“Shall my mother be upon the other side?”
Nodding, Lily said, “Yes, she will. She’ll be there whether you pass through the arch now, or a hundred years from now. But Luna…” Lily’s solemn look deepened.
“The other side, Luna, it’s not like life. It is not even like this in-between place. It…” Two bronze brows bowed together.
“What is it like, through that archway?”
“I can’t tell you.”
“Oh,” Luna said. Again, it was like one of those stories.
“It isn’t that I’m prohibited from telling you, Luna. It’s just that…” Again, Lily seemed to struggle for the word, but this time Luna decided not to try to help. After all, if Lily was from the other side, she was far more qualified to describe the place than Luna. And if she was simply a projection of Luna’s unconscious, it seemed rude to interrupt herself. Finally, Lily sat next to Luna. “It’s simply that words can’t describe it. Truly. It’s a realm of experience beyond all the categories of thought or perception that pertain to the living. It’s not just that there aren’t words for it, there aren’t even… I’m not even me, do you understand?”
Luna frowned. “When I go through the Dark Door, will I recognize my mother? Will she recognize me?”
“Oh, yes,” Lily said urgently. “But the barriers that divide one soul from another are altogether more fluid… I can’t… But do you understand?”
“It sounds rather lovely,” Luna mused.
“It has its moments,” answered Lily.
Frowning again, Luna asked on, “And are you aware of what is happening on the plane of the living?”
“As I said, we are aware of the feelings of those we loved, of those who love us. I’m mostly aware of Harry, of his anger, of his pleasure.” Lily cocked her head. “He’s quite fond of you, you know.”
For some reason, this made Luna uncomfortable. She felt herself blush, and then wondered how it was possible to blush without a circulatory system. She stared down at her body and watched a finger on the mangled arm twitch minutely. “He’s my friend.”
“Yes. He doesn’t have many of those, you know.”
“Yes.” Luna looked into the familiar green eyes, set in the unfamiliar face. “If you know what Harry is feeling,” she said, “what is happening right now? Are he and Ginny all right?”
Lily smiled. “They’re both in great danger.”
“Aren’t you worried?”
“Oh. I suppose I’m not really. I can’t imagine them not succeeding. And if they do, then, from what you’ve told me, it will be all right if that’s the end of their story.”
“Perhaps. But I have to say that I’d be quite happy not to see Harry for quite a while. I know he’ll get here eventually. But there are things that he can do, experiences he can have down there”—she pointed down at Luna’s dust-covered form—“that he can never have beyond that veil.”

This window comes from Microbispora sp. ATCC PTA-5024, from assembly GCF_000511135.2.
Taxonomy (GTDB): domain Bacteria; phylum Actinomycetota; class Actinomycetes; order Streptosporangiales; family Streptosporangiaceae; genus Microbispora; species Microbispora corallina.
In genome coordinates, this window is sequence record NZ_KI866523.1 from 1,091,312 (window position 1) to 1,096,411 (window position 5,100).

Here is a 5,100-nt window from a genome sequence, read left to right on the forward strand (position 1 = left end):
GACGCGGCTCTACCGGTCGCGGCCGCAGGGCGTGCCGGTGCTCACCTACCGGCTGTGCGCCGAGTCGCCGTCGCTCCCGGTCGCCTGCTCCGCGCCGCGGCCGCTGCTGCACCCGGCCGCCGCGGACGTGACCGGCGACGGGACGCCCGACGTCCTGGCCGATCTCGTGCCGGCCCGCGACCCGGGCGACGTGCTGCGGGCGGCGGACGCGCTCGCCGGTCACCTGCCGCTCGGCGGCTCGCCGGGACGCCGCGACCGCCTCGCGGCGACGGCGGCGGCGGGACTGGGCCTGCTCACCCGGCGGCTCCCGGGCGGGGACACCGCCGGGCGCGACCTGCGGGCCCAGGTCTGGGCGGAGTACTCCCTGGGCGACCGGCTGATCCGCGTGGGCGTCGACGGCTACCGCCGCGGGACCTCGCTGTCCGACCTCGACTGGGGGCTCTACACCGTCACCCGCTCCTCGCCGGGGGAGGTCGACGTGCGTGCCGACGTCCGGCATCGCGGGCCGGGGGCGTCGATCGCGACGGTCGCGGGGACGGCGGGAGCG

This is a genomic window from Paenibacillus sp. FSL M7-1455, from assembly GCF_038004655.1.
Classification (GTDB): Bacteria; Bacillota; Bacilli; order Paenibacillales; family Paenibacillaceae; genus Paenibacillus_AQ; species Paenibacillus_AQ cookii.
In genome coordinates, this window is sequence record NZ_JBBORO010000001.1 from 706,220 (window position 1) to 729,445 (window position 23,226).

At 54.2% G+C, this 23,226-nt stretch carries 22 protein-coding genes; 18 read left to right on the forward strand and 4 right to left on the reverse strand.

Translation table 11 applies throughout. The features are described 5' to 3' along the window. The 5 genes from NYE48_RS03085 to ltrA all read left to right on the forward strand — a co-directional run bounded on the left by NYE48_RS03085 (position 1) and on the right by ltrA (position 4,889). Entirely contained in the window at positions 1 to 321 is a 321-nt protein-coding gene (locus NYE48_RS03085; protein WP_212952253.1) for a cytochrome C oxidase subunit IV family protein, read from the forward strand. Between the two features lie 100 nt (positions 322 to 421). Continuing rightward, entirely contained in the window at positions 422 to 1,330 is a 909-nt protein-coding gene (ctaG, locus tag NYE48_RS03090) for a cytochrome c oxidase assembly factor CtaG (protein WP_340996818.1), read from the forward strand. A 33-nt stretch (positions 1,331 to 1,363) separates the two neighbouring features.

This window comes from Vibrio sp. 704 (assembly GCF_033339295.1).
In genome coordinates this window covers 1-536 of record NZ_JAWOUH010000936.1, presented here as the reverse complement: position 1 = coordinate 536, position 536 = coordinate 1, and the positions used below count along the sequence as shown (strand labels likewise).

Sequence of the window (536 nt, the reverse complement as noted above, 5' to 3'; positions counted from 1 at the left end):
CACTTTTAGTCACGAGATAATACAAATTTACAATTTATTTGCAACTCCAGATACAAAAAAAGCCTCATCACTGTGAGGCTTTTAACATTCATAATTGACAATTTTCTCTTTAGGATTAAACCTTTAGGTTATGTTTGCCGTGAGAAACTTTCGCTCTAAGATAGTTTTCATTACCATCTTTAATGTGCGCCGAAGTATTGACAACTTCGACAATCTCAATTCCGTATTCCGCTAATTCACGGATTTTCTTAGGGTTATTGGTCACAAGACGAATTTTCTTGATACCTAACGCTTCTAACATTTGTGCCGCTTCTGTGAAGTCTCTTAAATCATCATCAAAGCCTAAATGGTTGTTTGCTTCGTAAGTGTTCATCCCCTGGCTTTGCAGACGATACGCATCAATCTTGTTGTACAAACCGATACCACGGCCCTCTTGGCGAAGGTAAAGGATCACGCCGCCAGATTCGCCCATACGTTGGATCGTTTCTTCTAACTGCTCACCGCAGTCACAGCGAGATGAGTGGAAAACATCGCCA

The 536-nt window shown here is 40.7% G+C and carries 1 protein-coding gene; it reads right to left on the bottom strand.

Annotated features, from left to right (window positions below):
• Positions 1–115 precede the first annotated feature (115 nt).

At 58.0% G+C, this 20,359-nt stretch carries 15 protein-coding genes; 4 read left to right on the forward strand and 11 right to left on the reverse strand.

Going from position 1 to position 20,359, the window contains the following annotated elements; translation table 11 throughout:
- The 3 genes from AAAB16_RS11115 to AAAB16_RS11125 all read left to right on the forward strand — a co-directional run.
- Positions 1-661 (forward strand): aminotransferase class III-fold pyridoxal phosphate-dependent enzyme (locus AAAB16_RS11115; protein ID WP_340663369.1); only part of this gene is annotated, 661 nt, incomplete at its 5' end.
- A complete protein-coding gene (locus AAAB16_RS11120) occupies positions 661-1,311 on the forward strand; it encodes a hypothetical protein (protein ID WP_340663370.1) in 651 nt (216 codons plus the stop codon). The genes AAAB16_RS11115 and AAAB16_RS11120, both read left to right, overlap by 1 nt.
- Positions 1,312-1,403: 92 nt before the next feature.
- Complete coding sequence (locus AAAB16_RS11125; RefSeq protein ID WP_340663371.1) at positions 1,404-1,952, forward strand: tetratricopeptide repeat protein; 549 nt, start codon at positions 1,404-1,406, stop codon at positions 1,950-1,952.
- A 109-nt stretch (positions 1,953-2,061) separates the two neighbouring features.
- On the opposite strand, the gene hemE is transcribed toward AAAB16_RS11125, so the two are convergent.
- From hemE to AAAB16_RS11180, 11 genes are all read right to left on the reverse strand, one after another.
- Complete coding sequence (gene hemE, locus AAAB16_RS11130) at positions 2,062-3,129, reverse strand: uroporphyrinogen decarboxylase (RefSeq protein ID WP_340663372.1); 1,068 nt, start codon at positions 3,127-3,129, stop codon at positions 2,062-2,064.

“Hmmm. Yes.” Luna contemplated this for a time. It made sense. “What are my other choices?”
“The second, of course, is to become a ghost. You would stay on this side of the door, but you couldn’t ever really partake in the joys of living, nor could you enjoy the, um, indescribable experiences beyond the Dark Door.”
“That sounds rather dreary. And the other choice is to ret—”
Lily’s expression of placid good humor suddenly shifted to shock. “Oh, my!”
“I… I can’t tell you, Luna. I’m sorry. But it is time. You need to make your choice. Your mother and eternity await through that gateway. Or you may walk the intermediate path as a specter. Or you may return to the physical—”
Luna reached out and touched Lily’s hand, which rested on her own knee. “I choose to return,” she said. “After all, I want to see how the story turns out!”
Chewing her lip, Lily nodded. “I understand. Good.” She glanced up. “Luna. May I… May I ask a favor?”
“Of course,” Luna said, peering down at her twisted, battered body. It drew a tiny, shuddering breath.
“Could you tell Harry…” Lily frowned, dark red brows pinching together, and spoke low and quickly. “Could you tell him to find happiness where he can? James and I, we died young, but we lived. Through him, we live still. Do you think…?”
Luna patted her hand and smiled. “Of course I will tell him. He will understand.” She leaned toward the other woman—by all appearances, only a few years older than herself, really. “Could you tell my mother that I very, very much look forward to seeing her again?”
Now it was Lily’s turn to smile. “She already knows. That’s why she didn’t come; she didn’t want to sway your choice, knowing you’ll see her either way—when your time comes.”
A tremor passed through the dungeons, unleashing another stream of detritus onto Luna’s inert form; a howl of twisting metal ripped through the air. Lily gasped again. “Oh! Luna. It is time.”
Luna nodded, preparing to dive down, back into herself.
“Luna,” Lily said.
“You are very welcome, Lily. Thank you.”
“Any time,” laughed Lily. As Luna turned back, preparing to jump, she said, “Now, this is going to hurt.”
“Yes,” Luna said, pushing off. “Isn’t it wonderful?”